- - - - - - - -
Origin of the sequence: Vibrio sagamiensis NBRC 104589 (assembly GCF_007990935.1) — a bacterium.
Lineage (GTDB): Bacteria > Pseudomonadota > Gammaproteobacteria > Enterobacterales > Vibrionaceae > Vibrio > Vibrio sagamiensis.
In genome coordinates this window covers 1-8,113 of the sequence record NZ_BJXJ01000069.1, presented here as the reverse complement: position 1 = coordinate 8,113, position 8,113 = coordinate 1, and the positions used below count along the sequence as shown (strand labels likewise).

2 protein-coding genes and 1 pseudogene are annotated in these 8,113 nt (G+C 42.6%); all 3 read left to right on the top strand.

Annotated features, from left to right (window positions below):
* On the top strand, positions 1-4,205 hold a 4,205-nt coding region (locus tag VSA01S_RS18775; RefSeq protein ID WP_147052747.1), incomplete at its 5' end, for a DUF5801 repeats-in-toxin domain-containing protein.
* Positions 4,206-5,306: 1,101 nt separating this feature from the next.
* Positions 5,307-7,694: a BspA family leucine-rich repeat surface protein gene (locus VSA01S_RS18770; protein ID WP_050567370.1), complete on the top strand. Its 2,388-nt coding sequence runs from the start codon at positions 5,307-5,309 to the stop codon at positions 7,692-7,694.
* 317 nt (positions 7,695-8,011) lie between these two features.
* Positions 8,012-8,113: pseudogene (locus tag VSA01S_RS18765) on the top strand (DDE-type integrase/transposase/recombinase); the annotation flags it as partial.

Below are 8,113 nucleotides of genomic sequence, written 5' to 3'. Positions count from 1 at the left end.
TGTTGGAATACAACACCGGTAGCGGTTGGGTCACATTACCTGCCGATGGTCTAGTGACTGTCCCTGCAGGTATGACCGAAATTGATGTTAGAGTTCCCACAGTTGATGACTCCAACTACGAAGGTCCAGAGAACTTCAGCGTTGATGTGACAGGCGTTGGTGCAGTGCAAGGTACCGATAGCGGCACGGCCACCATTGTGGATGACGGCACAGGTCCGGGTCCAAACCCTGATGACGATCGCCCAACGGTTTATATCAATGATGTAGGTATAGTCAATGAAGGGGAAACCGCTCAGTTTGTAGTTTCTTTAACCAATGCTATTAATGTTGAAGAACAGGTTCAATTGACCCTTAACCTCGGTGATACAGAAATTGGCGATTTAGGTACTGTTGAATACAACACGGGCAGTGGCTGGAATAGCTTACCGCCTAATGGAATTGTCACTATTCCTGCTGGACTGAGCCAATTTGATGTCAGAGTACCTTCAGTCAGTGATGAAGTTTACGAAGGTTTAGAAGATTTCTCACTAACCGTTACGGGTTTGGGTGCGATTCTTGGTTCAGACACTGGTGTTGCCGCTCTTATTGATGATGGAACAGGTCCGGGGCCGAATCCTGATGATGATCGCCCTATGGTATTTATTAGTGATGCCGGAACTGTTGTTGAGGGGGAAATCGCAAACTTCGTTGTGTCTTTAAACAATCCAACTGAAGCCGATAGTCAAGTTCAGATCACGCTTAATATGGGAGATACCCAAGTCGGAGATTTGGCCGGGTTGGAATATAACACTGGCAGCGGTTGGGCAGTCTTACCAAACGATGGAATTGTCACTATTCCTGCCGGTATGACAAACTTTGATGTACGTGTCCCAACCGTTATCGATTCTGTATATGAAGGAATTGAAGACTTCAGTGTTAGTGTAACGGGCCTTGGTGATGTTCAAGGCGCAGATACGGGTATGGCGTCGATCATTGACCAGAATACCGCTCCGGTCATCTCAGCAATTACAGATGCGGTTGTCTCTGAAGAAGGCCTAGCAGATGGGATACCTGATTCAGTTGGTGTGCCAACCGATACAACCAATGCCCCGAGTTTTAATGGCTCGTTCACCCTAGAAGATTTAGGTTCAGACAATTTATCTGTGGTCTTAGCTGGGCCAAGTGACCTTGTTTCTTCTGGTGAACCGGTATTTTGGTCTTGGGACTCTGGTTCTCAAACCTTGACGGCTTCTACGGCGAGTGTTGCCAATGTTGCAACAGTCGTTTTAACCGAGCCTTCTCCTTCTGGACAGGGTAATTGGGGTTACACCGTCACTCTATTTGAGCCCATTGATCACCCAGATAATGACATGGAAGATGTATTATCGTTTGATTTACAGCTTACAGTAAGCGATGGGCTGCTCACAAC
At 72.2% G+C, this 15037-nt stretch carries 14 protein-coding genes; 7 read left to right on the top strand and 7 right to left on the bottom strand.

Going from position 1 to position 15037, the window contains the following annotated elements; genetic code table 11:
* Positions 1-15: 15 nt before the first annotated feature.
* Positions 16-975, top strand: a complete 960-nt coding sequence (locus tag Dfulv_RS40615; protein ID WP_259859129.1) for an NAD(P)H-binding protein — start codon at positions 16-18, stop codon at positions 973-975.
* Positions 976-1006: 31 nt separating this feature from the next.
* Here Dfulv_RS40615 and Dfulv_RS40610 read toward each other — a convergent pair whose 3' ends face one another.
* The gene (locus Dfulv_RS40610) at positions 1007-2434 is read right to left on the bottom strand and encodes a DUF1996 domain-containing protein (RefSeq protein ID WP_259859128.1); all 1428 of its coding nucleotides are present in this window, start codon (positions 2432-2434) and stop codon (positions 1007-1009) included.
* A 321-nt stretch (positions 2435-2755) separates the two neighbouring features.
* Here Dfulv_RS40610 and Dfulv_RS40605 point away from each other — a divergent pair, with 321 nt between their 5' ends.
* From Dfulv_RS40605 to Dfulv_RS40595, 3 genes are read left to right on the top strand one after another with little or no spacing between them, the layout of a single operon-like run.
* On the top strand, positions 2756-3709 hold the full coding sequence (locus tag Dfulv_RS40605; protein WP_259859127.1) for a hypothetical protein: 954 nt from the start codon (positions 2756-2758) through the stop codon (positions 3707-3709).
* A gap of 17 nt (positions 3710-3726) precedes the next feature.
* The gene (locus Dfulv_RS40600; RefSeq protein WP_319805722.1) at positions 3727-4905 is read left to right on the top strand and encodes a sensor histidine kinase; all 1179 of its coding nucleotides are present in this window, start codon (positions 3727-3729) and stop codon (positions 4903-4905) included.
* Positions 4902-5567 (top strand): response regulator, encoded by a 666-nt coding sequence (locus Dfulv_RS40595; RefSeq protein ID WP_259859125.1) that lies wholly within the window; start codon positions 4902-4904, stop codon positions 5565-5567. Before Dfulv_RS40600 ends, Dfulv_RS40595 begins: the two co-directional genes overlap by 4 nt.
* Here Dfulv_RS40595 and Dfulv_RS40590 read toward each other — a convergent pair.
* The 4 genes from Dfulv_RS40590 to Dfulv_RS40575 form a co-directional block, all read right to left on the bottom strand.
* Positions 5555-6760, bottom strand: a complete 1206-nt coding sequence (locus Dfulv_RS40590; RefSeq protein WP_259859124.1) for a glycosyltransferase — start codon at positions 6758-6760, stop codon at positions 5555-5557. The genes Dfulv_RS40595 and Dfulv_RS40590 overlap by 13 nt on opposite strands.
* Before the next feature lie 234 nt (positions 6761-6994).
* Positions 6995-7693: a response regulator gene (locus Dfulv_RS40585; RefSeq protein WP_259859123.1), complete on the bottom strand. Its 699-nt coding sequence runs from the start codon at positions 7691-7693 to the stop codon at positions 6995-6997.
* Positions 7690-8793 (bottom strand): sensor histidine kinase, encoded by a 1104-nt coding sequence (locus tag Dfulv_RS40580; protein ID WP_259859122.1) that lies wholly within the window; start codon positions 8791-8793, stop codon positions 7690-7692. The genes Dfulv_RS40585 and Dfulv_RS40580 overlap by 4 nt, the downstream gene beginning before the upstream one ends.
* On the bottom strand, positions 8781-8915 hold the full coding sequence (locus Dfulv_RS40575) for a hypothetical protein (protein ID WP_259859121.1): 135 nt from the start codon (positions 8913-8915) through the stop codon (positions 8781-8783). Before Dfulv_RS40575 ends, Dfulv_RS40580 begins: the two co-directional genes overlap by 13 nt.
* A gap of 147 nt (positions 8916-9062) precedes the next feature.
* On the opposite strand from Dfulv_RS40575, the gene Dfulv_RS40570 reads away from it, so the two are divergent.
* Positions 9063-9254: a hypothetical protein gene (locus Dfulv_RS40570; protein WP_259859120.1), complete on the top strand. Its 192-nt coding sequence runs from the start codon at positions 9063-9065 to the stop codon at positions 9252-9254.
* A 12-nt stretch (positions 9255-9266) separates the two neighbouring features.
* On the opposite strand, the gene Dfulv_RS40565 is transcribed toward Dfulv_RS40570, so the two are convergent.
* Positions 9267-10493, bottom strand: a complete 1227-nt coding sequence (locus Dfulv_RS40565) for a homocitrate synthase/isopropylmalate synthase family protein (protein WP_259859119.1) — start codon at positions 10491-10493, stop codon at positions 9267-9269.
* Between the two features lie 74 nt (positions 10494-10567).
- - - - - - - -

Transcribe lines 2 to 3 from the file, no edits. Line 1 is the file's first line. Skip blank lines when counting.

Lineage (GTDB): Bacteria > Pseudomonadota > Gammaproteobacteria > Enterobacterales > Vibrionaceae > Vibrio > Vibrio sagamiensis.
In genome coordinates this window covers 1-8,113 of the sequence record NZ_BJXJ01000069.1, presented here as the reverse complement: position 1 = coordinate 8,113, position 8,113 = coordinate 1, and the positions used below count along the sequence as shown (strand labels likewise).